This week is the final event of the LPGA tour, their tour championship, with the winner taking home 1.5 million dollars.  If you are a sports fan, and not a big golf fan, you would never know it.  I checked seven internet sports sites, ESPN, Yahoo, Fox, MSN, CBS, and NBC, and none of them had a lot to say about the event, and no leaderboards on Thursday or Friday.  I looked at all the sites on Thursday morning, Thursday night, and Friday night, and things were pretty sparse.  I looked at the home page of these web sites.  On Thursday morning  ESPN had a preview article, about 10 stories down, had an article only two rows down, and there was nothing about the event on the other sites.  Thursday night ESPN had a story about one of the rookies playing and NBC sports had an article about the leader.  No leaderboards were to be found.  Friday night ESPN had an article about the Korda sisters, and had a story about the leader. The rest of the web sites had nothing related to the event.   This was on the main pages of the web sites, and I am sure if you searched the web site, you could have found a leader board, but you did not have to do that, for the current men’s event.  The most surprising lack of coverage was the NBC site, since they are televising the event  LIVE on Sunday.  The Golf Channel showed the first two rounds and today’s round on tape delay.  Let’s hear it for the Golf Channel, real  supporter of the LPGA tour.  This is the season finale, one of the biggest events on the LPGA tour with it’s biggest winner’s check.  So why the lack of coverage?

Maybe, they are trying to keep it a secret, that the 1.5 million dollar winners check is a very nice sum, but it is still just .1 the amount that the PGA Fedex Cup champion won.  One of the problems is that all these web sites seem to have their own product to sell.  Fox sports is the worse, as they plug their shows through out the web’s home page.  Not much room for the LPGA there.  Plus the U. S. Women’s Open had one of their lowest ratings of all time on Fox this year.  ESPN is into the NBA.  If some one in the NBA doesn’t get what he ordered on his pizza, it will be on the ESPN web site.  CBS is into the NFL, and  again any little story about football is going to be on the website.  This website is nothing but ads, although they said the most about the tournament, which is not saying much.  MSN just seems to flounder around showing things that happened 3 days ago.  But the mystery is the NBC site, that has a golf channel section.  Very little coverage of a an event that they are going to televise against the NFL on NBC and Fox, tomorrow.  Maybe they just feel that no matter what they do, nobody is going to watch, ( I am by the way), so why promote the event, and look even worse, when nobody watches.  Then there’s the Golf Channel, with tape delay coverage on the first three days.  They are showing the men’s tournament live and they should be doing the reverse, but this is what happens when men make decisions concerning women.   Speaking of men making decisions for women, the LPGA decided to extend their television contract to end at the same time as the PGA tour in 2021.  Somehow they are going to try and make some kind of all encompassing deal  with the networks.  Men helping out women. Come on ladies, when has a man ever helped a woman without expecting a lot in return.  If that deal goes through, maybe the LPGA will have to caddie at some PGA events.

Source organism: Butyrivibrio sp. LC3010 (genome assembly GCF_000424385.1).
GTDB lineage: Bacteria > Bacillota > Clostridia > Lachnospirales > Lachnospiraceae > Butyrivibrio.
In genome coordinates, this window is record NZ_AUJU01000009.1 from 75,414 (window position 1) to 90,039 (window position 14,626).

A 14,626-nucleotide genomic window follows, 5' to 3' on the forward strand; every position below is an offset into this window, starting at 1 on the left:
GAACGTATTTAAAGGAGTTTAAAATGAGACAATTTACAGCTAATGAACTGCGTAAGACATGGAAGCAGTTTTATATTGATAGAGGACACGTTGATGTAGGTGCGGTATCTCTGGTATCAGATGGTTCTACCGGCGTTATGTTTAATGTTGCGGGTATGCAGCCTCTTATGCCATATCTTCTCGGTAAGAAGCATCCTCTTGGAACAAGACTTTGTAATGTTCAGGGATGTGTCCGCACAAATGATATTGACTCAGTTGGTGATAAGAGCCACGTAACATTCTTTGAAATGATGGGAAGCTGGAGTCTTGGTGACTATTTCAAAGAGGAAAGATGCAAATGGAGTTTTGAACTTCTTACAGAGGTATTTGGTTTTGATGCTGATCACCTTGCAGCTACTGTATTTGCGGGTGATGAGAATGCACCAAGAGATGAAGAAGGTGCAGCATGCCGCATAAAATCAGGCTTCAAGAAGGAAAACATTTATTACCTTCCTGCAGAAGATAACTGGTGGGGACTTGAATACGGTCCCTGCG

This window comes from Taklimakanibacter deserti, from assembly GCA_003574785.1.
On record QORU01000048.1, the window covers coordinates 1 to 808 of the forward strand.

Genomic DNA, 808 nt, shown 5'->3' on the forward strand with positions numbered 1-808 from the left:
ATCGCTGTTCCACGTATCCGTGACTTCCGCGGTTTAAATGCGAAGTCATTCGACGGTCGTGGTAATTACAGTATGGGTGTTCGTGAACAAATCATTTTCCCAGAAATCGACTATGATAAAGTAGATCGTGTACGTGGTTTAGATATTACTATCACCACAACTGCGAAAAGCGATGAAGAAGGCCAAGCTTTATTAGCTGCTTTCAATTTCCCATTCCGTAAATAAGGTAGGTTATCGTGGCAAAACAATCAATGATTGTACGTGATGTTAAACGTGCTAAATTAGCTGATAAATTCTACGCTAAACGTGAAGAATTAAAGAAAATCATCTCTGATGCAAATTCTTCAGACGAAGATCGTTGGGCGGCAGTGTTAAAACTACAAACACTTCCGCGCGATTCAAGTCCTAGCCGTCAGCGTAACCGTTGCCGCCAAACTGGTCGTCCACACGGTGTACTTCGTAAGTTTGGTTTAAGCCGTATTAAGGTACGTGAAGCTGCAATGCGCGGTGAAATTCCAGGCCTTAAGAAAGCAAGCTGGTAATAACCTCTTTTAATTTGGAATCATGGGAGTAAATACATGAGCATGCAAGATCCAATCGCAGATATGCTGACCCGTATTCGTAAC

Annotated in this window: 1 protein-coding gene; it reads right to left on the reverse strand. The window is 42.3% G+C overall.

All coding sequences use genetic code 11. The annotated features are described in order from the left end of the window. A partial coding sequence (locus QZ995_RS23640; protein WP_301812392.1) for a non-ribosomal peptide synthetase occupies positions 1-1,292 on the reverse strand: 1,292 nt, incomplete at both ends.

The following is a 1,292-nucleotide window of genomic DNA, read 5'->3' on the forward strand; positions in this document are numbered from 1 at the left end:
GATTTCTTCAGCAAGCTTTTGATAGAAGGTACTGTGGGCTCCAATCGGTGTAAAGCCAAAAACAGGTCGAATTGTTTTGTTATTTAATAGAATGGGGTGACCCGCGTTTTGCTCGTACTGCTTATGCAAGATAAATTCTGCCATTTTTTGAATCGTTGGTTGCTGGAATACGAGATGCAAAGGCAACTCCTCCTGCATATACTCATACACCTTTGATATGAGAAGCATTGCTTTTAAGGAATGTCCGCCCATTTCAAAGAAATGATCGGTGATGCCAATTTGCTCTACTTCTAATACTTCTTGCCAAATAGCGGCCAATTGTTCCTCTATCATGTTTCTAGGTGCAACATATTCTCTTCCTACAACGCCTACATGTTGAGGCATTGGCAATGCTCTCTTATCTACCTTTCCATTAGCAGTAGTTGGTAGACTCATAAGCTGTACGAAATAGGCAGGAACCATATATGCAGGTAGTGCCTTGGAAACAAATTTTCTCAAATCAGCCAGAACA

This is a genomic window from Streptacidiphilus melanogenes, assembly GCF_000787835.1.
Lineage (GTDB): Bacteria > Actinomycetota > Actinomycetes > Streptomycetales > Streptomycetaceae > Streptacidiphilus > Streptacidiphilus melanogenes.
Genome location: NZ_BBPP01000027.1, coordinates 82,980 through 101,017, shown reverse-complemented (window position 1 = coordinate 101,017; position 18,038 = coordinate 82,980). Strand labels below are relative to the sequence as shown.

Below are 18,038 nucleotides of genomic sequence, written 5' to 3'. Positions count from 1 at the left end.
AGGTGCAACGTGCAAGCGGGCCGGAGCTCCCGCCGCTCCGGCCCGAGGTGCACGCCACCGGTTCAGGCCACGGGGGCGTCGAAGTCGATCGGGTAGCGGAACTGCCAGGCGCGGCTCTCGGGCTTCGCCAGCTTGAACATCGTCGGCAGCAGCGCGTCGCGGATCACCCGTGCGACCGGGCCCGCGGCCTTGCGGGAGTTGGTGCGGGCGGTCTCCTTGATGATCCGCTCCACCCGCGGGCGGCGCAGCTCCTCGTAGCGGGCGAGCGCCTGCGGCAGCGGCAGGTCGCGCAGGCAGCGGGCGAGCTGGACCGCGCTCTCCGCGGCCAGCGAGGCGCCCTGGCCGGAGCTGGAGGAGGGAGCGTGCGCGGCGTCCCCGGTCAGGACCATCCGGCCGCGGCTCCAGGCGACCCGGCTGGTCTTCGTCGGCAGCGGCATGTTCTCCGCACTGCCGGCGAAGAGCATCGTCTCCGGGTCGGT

Of course at times, the LPGA has been their own worse enemy.  When Michelle Wie was one of the hottest commodities in golf, they refused to let her play because she was too young.  Then their previous commissioner wanted everybody to speak English, good God.  Even though the last woman commissioner was a disaster, they should get a women to lead the organization, and go out and make their own television deal.  They need to market their product much better.   In this day and age you should not have to search the sports sites to find something about the LPGA tour.  They have great players, play exciting golf, and are much more pleasing to watch, than those old fogies on the Senior Tour.  Yeah that’s right I wrote senior not Champions.  That was a nice marketing idea by that tour, to keep people from realizing that these guys have a hard time tying their shoes.  So, Ladies take charge and get your tour on the sports map where it belongs.

Golf: Season Wrap Up